this.content.SetPropertyValue("preamble", preamble);

            var viewModel = (HeroViewModel)((PartialViewResult)this.controller.Index(this.content.Object)).Model;

            Assert.AreEqual(viewModel.Preamble, expected);
        }
    }

    public static class PublishedContentExtensions {
        public static void SetPropertyValue(this Mock<IPublishedContent> content, string propertyAlias, object value, bool recursive = false) {
            var property = new Mock<IPublishedProperty>();
            property.Setup(x => x.PropertyTypeAlias).Returns(propertyAlias);
            property.Setup(x => x.Value).Returns(value);
            content.Setup(x => x.GetProperty(propertyAlias, recursive)).Returns(property.Object);
        }
    }

If the routed IPublishedContent item has a certain property value, my unit tests expects my controller to map this value to a corresponding view model property.

These last two test are just examples of how to unit test our previously overridden behavior for authenticated users and populating our view model with external data.

    [TestFixture]
    public class HeroControllerTests {
        private IUmbracoMapper mapper;
        private Mock<IAuthenticationService> authenticationService;
        private Mock<IExampleService> exampleService;
        private Mock<IPublishedContent> content;
        private UmbracoContext context;
        private HeroController controller;

        [SetUp]
        protected virtual void SetUp() {
            this.mapper = new UmbracoMapper();
            this.context = new ContextMocker().UmbracoContextMock;
            this.authenticationService = new Mock<IAuthenticationService>();
            this.exampleService = new Mock<IExampleService>();
            this.content = new Mock<IPublishedContent>();
            this.controller = new HeroController(this.context, this.mapper, this.authenticationService.Object, this.exampleService.Object);
        }

        [Test]
        [TestCase(null, null)]
        [TestCase("Any external data", "Any external data")]
        public void Given_UserIsLoggedIn_ExternalDataCases_When_IndexAction_Then_ReturnViewModelWithExternalData(string externalData, string expected) {
            this.exampleService.Setup(x => x.GetExternalData()).Returns(externalData);
            this.authenticationService.Setup(x => x.UserIsLoggedIn()).Returns(true);

            var viewModel = (HeroViewModel)((PartialViewResult)this.controller.Index(this.content.Object)).Model;

            Assert.AreEqual(viewModel.ExternalData, expected);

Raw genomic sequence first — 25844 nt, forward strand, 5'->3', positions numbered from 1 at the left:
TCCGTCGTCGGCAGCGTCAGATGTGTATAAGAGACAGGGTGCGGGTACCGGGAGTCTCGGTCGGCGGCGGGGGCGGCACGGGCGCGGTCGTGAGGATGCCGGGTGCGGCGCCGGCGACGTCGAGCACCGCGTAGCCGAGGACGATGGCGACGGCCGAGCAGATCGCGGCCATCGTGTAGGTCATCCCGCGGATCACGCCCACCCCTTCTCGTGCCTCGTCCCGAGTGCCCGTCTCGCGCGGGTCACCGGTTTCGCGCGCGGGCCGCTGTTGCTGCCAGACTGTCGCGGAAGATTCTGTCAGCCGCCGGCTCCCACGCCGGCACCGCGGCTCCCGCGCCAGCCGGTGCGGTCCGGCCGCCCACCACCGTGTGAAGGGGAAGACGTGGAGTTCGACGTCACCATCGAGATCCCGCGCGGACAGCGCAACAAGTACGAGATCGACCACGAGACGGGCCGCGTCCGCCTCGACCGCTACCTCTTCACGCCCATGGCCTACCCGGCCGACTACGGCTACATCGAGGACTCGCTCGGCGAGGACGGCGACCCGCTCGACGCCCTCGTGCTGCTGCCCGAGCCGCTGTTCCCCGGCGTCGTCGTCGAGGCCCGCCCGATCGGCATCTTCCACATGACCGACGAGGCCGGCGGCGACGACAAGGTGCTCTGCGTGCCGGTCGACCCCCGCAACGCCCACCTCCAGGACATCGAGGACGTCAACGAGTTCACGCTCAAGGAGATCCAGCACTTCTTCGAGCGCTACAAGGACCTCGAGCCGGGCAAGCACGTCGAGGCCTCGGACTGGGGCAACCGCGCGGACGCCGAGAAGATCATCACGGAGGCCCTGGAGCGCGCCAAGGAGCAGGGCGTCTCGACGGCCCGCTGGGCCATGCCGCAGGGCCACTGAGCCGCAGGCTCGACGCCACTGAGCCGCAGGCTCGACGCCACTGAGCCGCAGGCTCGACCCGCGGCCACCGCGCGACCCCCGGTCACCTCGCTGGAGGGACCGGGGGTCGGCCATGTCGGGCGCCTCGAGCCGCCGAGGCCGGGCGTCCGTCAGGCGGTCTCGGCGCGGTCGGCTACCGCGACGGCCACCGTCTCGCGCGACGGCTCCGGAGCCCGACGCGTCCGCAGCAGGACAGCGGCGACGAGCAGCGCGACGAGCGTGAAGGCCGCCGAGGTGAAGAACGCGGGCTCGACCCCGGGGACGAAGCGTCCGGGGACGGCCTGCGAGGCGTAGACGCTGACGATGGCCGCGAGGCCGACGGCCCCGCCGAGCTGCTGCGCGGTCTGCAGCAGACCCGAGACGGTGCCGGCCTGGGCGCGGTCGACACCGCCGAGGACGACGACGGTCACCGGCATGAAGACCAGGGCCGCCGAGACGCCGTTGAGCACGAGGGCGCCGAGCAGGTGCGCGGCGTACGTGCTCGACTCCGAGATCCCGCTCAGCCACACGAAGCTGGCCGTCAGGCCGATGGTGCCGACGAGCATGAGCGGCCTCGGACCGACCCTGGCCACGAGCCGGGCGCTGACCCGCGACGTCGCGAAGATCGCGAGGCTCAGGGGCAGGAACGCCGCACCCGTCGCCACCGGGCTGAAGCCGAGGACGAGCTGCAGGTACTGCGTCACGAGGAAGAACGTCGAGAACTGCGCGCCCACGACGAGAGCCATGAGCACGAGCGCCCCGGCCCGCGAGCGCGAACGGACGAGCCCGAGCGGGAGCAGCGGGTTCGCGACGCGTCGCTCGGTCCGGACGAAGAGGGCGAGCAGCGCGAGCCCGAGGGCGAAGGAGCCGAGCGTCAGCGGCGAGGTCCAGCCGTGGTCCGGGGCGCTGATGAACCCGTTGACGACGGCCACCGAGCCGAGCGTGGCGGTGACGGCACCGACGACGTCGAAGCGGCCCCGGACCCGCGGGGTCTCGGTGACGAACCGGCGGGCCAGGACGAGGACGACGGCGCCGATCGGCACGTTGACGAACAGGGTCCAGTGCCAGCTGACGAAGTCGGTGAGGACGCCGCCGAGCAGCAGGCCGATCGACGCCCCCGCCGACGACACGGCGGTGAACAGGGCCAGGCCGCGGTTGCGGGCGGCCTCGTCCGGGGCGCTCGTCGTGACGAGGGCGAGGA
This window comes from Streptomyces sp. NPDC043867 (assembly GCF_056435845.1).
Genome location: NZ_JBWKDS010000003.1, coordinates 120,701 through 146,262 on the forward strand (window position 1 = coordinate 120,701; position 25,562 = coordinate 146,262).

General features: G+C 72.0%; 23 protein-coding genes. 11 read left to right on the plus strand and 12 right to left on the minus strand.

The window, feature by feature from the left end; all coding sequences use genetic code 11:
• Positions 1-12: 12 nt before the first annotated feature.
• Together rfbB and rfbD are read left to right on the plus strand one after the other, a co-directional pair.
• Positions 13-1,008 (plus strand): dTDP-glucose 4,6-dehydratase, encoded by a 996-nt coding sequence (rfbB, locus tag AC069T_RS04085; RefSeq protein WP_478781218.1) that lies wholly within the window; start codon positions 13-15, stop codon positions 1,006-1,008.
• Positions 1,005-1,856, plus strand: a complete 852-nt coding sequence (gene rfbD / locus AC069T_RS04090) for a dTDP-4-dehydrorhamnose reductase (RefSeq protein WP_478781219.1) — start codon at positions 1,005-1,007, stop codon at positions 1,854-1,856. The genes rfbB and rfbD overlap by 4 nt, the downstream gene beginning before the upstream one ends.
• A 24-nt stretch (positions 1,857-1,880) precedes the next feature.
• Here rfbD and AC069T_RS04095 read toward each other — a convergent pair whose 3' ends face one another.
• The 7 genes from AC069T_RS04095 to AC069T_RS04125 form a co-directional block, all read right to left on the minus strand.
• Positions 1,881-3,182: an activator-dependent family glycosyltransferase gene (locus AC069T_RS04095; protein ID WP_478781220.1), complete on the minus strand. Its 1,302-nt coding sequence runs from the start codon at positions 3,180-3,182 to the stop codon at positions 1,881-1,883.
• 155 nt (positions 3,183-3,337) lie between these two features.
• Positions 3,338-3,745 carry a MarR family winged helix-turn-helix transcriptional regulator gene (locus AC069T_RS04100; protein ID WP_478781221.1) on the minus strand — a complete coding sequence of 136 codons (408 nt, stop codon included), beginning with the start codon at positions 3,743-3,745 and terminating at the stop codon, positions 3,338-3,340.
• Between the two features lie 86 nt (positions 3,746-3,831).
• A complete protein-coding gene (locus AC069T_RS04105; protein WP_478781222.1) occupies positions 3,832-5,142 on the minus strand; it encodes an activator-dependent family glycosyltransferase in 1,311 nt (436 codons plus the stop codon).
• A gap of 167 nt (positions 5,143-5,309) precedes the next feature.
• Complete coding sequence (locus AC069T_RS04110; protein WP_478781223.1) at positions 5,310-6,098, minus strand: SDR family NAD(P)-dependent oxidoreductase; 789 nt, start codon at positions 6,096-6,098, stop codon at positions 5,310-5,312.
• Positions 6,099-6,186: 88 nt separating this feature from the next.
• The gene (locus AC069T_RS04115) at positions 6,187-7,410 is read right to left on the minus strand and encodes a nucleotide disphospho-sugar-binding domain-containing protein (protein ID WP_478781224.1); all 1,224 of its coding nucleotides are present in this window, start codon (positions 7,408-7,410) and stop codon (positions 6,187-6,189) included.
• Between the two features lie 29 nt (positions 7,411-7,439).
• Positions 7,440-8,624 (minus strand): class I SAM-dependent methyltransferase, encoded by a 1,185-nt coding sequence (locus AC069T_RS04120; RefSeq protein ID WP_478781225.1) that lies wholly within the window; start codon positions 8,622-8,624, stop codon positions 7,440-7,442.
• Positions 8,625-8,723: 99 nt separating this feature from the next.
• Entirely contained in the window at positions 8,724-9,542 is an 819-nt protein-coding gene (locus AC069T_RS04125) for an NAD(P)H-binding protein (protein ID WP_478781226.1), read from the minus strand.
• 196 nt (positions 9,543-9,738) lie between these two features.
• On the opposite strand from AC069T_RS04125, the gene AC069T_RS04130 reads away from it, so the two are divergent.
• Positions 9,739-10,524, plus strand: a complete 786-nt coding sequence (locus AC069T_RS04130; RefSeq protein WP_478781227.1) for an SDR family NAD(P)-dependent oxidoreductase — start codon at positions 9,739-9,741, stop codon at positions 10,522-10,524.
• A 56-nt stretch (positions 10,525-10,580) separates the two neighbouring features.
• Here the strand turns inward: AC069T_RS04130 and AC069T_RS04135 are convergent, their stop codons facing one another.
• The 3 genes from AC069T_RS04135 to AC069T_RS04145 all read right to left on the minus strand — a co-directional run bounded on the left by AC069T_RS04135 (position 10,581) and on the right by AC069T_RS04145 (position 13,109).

}

        [Test]
        public void Given_UserIsNotLoggedIn_When_IndexAction_Then_ReturnNull() {
            this.authenticationService.Setup(x => x.UserIsLoggedIn()).Returns(false);

            var viewModel = ((PartialViewResult)this.controller.Index(this.content.Object));

            Assert.Null(viewModel);
        }
    }

By isolating the behavior of our Nested Content types to a controller, we make it a lot easier to write unit tests since we don't have to mock the context of where a block is being used. We can write unit tests with less mocking, and we won't need to write specific unit tests for each page type that will be using our Nested Content types, since we’ve taken it out of its context (unless your Nested Content items implement some behavior that varies depending on its page context, then you would need to write specific unit test for each context.)

It's a lot easier to write unit tests when we don't have to mock the context of where a block is being used.

That's a wrap!

Please note that this is a way (not the way) of working with Umbraco Blocks which I happen to like, because it rhymes well with what I’m used to from my non-Umbraco projects. We all come from different backgrounds and have different setups, so feel free to pick and choose the things you like and whatever works for your setup and ignore the things you don’t like or need.

Over the years of working with Umbraco I learned so much from reading code implemented by other community members on skrift.io and our.umbraco.org, so this time I thought I’d return the favor and share some of my implementation code. I really hope you liked it!

Thank you so much for you time, have a great day and take care of each other. ❤️    

About the Author

Photo of Dennis Adolfi

Dennis Adolfi

Dennis Adolfi is a developer at Creuna, living in Gothenburg, Sweden. He’s been an active member of the Umbraco community for many years writing blog posts & tutorials, hosting events, teaching and helping out in the Umbraco forum, for which he was rewarded MVP in 2016. He’s also an Umbraco Master and he loves Test Driven Development. When he’s not producing code he enjoys making his body super tired by repeatedly lifting heavy things up in the air and then putting them back down again.